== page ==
Kās̲h̲īf

(308 words)

Author(s): Bruijn, J.T.P. de
, Muḥammad S̲h̲arīf b. S̲h̲ams al-dīn al-S̲h̲īrāzī (vers 1001 - après 1063/1592-1653), prosateur et poète persan qui utilisa le tak̲h̲alluṣ de Kās̲h̲if (on trouve également les formes de Kās̲h̲if-i Kumayt [cf. Rosen, Manuscrits persans, 285], et S̲h̲arīfā Kās̲h̲if [cf. Tad̲h̲kira-i Naṣrābādī dans le synopsis de A. Sprenger, Catal. Oud̲h̲., 91]); il vécut à Iṣfahān et plus tard à Rayy où il exerça les fonctions de ḳāḍī pendant 15 ans. Ses frères Ismāʿīl Munṣif et Muḳīma sont également connus comme poètes. De l’œuvre de Kās̲h̲if, il ne subsiste apparemment que …

Muḥtas̲h̲am-i Kās̲h̲ānī

(877 words)

Author(s): Bruijn, J.T.P. de
, S̲h̲ams al-S̲h̲uʿarāʾ Kamāl al-dīn, poète persan des débuts de la période ṣafawide qui naquit vers 905/1500 à Kās̲h̲ān et, d’après les sources les plus sûres, mourut en 996/1587-8 (en 1000/1591-2, selon Abū Ṭālib al-Iṣfahānī [voir Storey, 1/2, 878], ce qui est moins vraisemblable). Il fut pendant quelque temps marchand de tissus ( bazzāz), comme son père, mais il abandonna ce métier pour embrasser la carrière plus avantageuse de poète professionnel. Son œuvre était appréciée à la cour ṣafawide à Ḳazwīn, mais il semble avoir continué à résider à …

K̲h̲amsa

(1,109 words)

Author(s): Bruijn, J.T.P. de
, terme technique des littératures persane et turque désignant un ensemble de cinq mat̲h̲nawīs [ q.v.]; il s’applique en premier lieu aux cinq poèmes épiques de Niẓāmī [ q.v.] de Gand̲j̲a composés entre 570/1174-5 environ et 600/1203-4. Cet ensemble contient un poème didactique, le Mak̲h̲zan al-asrār sur le mètre sarīʿ-i maṭwī-yi mawḳūf, trois pièces romantiques: Laylā u Mad̲j̲nūn en hazad̲j̲-i musaddas-i maḳbūḍ-i maḥd̲h̲ūf, Ḵh̲usraw u S̲h̲īrīn en ¶ hazad̲j̲-i musaddas-i mahd̲h̲ūf et Haft Paykar en I k̲h̲afīf-i mak̲h̲būn-i maḳṣūr, et enfin l’ Iskandar-nāma en mutaḳārib-i mut̲h̲…

Rind

(803 words)

Author(s): Bruijn, J.T.P. de
(p.), désigne avec une nuance de mépris un coquin, un filou, un ivrogne, un débauché. Dans la terminologie des poètes et des mystiques, il acquiert la signification plus positive de personne dont le comportement extérieur est blâmable, mais dont le cœur est sain (Steingass, s.v. d’après le Burhān-i ḳāṭiʿ). L’étymologie de rind est obscure. Ce n’est pas un emprunt à l’arabe, malgré l’existence d’un pluriel interne runūd, forme savante employée à côté du pluriel régulier persan rindān. Le nom abstrait rindī désigne la conduite spécifique d’une personne ainsi qualifiée. Les historiens …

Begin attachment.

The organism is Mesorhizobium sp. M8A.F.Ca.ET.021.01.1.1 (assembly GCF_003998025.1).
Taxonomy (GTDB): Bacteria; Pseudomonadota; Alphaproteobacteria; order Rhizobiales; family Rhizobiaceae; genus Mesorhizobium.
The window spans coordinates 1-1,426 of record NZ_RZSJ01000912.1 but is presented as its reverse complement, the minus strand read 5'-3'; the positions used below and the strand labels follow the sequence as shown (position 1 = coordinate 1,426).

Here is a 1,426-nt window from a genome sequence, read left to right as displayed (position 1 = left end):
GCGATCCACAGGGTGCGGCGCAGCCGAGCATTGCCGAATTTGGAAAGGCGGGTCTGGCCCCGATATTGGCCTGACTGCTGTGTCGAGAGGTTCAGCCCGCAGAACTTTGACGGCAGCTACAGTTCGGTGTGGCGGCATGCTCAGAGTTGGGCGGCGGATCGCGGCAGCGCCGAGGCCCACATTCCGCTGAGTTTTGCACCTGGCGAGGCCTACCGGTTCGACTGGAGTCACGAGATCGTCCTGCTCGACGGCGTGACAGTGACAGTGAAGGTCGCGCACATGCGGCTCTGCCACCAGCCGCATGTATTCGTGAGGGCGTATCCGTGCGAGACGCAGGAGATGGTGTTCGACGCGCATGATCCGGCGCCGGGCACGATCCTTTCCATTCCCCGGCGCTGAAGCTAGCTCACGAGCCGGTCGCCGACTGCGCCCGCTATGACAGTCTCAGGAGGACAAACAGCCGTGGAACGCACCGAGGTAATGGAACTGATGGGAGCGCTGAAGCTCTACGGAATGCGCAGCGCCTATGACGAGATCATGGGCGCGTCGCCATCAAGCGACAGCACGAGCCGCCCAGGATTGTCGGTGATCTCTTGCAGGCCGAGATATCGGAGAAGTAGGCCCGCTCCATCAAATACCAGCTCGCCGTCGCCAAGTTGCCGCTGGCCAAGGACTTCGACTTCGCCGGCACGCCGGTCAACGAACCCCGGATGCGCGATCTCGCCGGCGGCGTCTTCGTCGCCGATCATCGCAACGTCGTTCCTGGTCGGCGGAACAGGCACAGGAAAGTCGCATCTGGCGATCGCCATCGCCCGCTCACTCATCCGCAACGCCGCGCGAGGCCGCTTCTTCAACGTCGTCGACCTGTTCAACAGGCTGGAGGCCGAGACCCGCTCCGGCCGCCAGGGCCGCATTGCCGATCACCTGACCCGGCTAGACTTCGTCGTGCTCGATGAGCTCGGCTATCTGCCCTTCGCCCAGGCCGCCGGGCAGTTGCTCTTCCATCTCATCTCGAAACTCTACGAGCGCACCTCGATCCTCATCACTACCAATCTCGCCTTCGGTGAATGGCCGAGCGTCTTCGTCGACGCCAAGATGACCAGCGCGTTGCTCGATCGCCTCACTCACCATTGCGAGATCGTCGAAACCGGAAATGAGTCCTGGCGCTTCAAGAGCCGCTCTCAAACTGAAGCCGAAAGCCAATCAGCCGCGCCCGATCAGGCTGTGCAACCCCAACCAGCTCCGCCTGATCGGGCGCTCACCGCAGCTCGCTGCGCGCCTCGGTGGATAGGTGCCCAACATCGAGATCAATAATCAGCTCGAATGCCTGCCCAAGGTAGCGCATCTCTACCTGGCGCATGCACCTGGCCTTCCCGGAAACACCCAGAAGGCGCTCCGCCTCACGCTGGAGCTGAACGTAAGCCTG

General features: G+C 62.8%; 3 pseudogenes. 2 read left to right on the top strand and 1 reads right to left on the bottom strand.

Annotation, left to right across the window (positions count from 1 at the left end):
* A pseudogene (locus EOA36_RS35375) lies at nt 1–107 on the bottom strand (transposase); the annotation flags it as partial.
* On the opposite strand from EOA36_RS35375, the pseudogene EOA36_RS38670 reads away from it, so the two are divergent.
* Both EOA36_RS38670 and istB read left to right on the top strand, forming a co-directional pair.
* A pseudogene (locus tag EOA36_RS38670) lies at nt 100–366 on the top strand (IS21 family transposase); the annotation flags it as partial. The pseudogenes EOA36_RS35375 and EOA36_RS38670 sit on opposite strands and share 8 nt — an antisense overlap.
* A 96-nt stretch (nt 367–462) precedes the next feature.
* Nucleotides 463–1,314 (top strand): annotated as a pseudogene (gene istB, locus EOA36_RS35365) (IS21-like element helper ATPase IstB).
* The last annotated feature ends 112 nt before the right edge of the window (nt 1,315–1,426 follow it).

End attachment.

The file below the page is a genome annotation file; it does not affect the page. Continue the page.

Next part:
Muḥtas̲h̲am-i Kās̲h̲ānī

(875 words)

Author(s): Bruijn, J.T.P. de
, S̲h̲ams al-S̲h̲uʿarāʾ Kamāl al-Dīn , Persian poet of the early Ṣafawid period, born ca. 1500 in Kās̲h̲ān. According to the most reliable sources, he died in 996/1587-8; a ¶ less likely dating of his death, given by Abū Ṭālib Iṣfahānī in K̲h̲ulāṣat al-afkār (see Storey i/2, 878), is 1000/1591-2. For some time he was a draper ( bazzāz ) like his father, but he abandoned this trade for the more profitable career of a professional poet. His work was appreciated at the Ṣafawid court at Ḳazwīn. He seems to have continued, however, to l…

ʿUbayd-I Zākānī

(909 words)

Author(s): Bruijn, J.T.P. De
, or Niẓām al-Dīn ʿUbayd Allāh al-Zākānī, Persian poet of the Mongol period who became especially famous for his satires and parodies. He was born into a family of scholars and state officials descending from Arabs of the Banū Ḵh̲afād̲j̲a [ q.v.] settled in the area of Ḳazwīn since early Islamic times. In 730/1329-30 the historian Ḥamd Allāh Mustawfī described him as a talented poet and a writer of learned treatises. A collection of Arabic sayings by prophets and wise men, entitled Nawādir al-amt̲h̲āl , belongs to this early period. When later in the same …